WHAT IS SHAKSHUKA?
Shakshuka (Arabic: شكشوكة; Hebrew: שקשוקה) is a dish of eggs poached in a sauce of tomatoes, chili peppers, onions, which is often spiced with cumin. It is believed to have a Tunisian origin. Shakshuka means "a mixture" or “shaken” in Tunisian dialect.
Shakshuka is a staple of Tunisian, Libyan, Algerian, and Moroccan cuisines traditionally served up in a cast iron pan with bread to mop up the sauce (most important).
It is also popular in Israel, where it was introduced by Tunisian Jews. These Sephardic Jews came from Spain, Portugal and the Middle East.
In general, Sephardic cooking is characterized by the use of olive oil, lemon and garlic and highly aromatic and sometimes very hot spices. Middle Eastern Jews used rice and aromatic spices with "exotic" vegetables cooked in olive oil. Fresh herbs such as dill and coriander are used by Greek and Turkish Jews, while North African Jews prefer cumin and dried ginger.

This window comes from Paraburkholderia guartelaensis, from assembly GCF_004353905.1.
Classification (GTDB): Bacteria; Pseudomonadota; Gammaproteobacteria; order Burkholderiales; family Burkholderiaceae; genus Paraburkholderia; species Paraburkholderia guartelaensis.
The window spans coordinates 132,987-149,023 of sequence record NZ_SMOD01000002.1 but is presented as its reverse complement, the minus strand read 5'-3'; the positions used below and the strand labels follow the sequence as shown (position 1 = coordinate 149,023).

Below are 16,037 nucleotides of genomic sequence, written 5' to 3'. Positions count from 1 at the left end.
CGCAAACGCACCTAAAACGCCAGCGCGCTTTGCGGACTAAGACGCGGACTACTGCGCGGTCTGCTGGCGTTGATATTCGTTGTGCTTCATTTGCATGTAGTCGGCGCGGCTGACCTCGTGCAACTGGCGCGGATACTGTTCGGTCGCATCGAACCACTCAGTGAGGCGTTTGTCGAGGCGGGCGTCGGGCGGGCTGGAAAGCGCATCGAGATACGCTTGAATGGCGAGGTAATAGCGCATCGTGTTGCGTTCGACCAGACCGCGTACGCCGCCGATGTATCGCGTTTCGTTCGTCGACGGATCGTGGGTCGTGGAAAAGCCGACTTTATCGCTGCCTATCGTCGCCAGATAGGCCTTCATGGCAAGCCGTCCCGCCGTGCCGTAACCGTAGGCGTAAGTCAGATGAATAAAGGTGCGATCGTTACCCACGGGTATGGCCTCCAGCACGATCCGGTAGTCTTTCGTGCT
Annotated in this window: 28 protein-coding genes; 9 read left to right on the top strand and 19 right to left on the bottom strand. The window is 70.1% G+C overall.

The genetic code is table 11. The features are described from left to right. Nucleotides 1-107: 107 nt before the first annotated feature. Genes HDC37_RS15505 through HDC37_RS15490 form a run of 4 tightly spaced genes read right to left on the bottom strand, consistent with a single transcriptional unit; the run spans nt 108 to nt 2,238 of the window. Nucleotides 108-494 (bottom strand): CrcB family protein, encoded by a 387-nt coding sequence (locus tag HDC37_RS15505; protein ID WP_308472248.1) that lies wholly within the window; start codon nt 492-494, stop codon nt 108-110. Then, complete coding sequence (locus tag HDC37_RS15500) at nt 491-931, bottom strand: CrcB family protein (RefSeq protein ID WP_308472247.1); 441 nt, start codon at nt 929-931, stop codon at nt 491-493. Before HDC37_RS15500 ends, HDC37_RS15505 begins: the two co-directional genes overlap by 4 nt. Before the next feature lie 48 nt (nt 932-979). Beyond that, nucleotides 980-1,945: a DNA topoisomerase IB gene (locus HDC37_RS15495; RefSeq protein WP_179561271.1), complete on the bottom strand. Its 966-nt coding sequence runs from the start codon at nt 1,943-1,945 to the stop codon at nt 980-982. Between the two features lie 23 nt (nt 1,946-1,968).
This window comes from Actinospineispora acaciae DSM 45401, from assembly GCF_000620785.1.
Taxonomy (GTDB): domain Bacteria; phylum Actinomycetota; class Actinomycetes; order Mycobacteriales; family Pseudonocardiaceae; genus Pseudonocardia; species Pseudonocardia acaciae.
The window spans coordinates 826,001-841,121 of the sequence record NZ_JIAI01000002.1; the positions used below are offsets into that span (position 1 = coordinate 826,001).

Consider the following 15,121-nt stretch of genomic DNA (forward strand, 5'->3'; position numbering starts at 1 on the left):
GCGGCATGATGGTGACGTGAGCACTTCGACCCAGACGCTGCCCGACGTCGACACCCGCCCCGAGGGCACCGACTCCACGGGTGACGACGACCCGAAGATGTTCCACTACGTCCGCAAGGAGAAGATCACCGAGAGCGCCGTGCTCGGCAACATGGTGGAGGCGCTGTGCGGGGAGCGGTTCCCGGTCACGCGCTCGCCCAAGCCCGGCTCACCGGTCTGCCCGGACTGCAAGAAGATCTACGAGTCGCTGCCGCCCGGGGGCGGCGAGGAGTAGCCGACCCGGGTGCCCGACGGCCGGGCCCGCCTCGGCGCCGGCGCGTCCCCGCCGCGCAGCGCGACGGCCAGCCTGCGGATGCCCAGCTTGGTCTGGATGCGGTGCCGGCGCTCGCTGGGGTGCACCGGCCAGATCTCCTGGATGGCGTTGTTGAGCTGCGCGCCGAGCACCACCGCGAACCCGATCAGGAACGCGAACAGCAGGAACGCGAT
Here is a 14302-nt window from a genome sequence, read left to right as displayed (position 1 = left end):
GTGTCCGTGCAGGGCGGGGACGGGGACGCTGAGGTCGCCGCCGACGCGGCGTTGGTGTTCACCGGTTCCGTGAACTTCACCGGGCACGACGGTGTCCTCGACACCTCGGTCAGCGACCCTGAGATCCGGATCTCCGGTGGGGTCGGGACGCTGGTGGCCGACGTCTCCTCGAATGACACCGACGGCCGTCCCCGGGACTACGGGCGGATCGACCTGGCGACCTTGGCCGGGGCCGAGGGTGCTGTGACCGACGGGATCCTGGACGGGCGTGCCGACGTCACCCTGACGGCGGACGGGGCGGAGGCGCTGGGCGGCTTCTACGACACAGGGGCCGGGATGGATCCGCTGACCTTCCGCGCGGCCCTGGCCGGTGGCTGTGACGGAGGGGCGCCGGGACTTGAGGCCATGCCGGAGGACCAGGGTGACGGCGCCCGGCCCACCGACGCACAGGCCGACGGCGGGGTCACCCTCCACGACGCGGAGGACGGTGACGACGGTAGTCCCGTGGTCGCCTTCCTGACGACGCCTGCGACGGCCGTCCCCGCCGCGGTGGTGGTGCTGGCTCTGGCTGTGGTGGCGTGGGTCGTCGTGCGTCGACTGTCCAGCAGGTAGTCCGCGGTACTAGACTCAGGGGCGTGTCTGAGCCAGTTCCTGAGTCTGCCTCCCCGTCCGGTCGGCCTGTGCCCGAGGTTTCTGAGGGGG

For more information about Sephardic cooking, contact Ms. Gloria.
I recently met a very nice lady, Ms. Gloria Schwartz, that runs demonstration classes for Sephardic cooking with exotic Jewish recipes (firstname.lastname@example.org).
Back to my Shakshuka- it can be quite lazy- I fry some onion, pour a can of crushed tomato in, and cook for half an hour on a slow and low heat. I "break" some eggs on top of the tomato sauce, garnish with salt and pepper and sometimes parsley, cover, and then it’s done! Serve with fresh bread and everybody is happy… really happy.
But the real shakshuka comes from our friend Yoel (from last week’s recipe).
So what do you need for 4 hungry people?
1 Medium Onion (Chopped)
2 Red Peppers (Chopped)
2 Green Peppers (Chopped)
1 Jalapeño pepper – hot pepper to taste (Chopped)
4 Large tomatoes (grated)
2 Tb Tomato paste
1 Tb Paprika
1/2 Tsp Cumin
1/2 cup Parsley (chopped)
In a large skillet, saute the onions until soft and translucent. Add peppers and 1/4 cup of water and cover. Cook for 5-10 minutes until peppers are soft. Add tomatoes, tomatoes paste and spices and cook for additional 15 minutes on low heat. Add eggs and cover, cook for additional 10 minutes…
Don't forget the fresh bread to serve with, to mop up the sauce…Yummy!
Bon Apetit, B'teavon!